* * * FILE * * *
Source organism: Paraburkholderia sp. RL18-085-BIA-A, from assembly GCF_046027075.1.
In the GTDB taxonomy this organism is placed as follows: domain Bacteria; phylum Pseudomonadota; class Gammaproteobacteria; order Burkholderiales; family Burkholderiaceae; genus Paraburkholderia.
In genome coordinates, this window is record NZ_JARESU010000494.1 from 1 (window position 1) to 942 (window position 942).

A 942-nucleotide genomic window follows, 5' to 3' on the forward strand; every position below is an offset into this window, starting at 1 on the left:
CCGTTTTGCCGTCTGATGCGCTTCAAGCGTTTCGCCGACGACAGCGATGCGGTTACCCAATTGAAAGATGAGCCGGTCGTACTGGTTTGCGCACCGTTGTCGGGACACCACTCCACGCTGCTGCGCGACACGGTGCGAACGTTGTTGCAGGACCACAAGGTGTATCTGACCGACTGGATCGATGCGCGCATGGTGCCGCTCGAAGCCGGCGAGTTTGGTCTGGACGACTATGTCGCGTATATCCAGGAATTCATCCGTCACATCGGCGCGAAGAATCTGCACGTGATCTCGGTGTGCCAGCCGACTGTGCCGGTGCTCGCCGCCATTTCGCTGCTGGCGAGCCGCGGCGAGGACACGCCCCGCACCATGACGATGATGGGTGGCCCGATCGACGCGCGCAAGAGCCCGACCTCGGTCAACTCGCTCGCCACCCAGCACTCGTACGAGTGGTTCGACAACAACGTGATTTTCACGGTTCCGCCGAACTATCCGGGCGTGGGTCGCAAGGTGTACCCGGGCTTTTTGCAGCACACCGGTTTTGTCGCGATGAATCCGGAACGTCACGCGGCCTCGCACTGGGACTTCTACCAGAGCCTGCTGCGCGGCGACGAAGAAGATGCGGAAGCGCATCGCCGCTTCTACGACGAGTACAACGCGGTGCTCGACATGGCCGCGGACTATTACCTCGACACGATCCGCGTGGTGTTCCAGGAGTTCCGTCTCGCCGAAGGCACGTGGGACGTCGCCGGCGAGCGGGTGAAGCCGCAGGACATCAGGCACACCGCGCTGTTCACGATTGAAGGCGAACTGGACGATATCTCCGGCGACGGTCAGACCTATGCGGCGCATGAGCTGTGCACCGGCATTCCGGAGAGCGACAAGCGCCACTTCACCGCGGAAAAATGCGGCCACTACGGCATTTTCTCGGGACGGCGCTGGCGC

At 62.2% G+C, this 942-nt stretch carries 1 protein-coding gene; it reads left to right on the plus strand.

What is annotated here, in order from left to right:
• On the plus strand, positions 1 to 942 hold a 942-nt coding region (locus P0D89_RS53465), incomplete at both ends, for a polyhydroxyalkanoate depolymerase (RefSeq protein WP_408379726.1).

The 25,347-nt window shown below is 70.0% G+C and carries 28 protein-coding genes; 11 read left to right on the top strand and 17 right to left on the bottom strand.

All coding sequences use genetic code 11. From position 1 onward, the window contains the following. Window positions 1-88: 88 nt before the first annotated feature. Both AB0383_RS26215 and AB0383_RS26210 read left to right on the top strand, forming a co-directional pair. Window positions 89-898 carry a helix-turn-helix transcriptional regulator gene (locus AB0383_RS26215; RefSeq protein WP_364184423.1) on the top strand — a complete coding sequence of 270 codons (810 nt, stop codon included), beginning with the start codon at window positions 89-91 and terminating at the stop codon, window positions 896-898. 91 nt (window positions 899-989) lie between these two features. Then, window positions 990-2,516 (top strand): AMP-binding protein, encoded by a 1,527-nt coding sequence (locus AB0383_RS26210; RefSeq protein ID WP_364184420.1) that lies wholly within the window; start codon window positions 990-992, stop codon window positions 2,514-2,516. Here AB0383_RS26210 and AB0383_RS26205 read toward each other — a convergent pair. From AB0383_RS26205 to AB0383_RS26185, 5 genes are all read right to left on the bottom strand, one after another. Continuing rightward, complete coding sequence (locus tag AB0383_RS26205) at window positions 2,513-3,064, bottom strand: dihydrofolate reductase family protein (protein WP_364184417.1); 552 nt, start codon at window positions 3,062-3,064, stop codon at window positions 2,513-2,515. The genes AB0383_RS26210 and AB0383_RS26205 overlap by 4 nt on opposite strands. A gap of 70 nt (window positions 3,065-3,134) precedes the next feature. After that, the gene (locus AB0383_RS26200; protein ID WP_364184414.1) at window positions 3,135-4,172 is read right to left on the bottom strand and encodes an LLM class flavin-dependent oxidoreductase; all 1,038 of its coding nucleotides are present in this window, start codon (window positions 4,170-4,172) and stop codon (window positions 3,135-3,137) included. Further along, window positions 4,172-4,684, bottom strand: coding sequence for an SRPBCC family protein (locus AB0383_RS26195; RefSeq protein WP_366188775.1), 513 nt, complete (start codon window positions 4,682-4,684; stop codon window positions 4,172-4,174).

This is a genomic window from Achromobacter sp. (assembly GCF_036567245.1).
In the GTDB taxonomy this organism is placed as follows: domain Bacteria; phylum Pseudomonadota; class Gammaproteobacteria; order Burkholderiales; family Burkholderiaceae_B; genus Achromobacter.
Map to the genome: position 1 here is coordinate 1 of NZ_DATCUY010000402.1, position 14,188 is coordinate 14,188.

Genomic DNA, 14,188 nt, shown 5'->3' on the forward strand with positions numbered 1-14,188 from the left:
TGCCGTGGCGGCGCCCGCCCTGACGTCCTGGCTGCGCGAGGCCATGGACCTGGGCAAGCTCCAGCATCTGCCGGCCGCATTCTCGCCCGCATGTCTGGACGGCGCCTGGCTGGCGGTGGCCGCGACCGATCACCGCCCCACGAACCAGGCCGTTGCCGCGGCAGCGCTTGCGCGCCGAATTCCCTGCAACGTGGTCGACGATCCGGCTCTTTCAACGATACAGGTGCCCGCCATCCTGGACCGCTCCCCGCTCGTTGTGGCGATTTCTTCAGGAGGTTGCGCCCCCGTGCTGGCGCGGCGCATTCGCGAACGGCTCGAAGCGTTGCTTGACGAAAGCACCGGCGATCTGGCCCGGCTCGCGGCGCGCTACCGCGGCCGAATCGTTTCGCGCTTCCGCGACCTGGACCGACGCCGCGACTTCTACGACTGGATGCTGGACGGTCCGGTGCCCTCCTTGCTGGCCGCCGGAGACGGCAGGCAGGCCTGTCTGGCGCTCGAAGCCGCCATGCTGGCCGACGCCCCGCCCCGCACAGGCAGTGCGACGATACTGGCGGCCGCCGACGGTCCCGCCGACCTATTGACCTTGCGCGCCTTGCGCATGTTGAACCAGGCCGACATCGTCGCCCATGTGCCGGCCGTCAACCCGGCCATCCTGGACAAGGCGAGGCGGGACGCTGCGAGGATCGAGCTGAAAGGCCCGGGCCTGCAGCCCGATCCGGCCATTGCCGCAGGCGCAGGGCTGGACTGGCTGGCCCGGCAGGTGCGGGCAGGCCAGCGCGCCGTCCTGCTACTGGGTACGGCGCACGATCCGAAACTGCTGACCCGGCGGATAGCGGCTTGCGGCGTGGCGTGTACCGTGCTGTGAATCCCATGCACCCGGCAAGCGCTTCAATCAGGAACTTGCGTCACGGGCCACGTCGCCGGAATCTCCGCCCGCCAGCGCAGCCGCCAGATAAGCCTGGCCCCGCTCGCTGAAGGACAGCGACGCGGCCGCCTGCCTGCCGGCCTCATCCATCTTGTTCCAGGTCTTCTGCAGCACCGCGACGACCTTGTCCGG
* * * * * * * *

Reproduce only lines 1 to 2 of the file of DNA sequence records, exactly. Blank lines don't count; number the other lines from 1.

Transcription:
Source organism: Paraburkholderia sp. RL18-085-BIA-A, from assembly GCF_046027075.1.
In the GTDB taxonomy this organism is placed as follows: domain Bacteria; phylum Pseudomonadota; class Gammaproteobacteria; order Burkholderiales; family Burkholderiaceae; genus Paraburkholderia.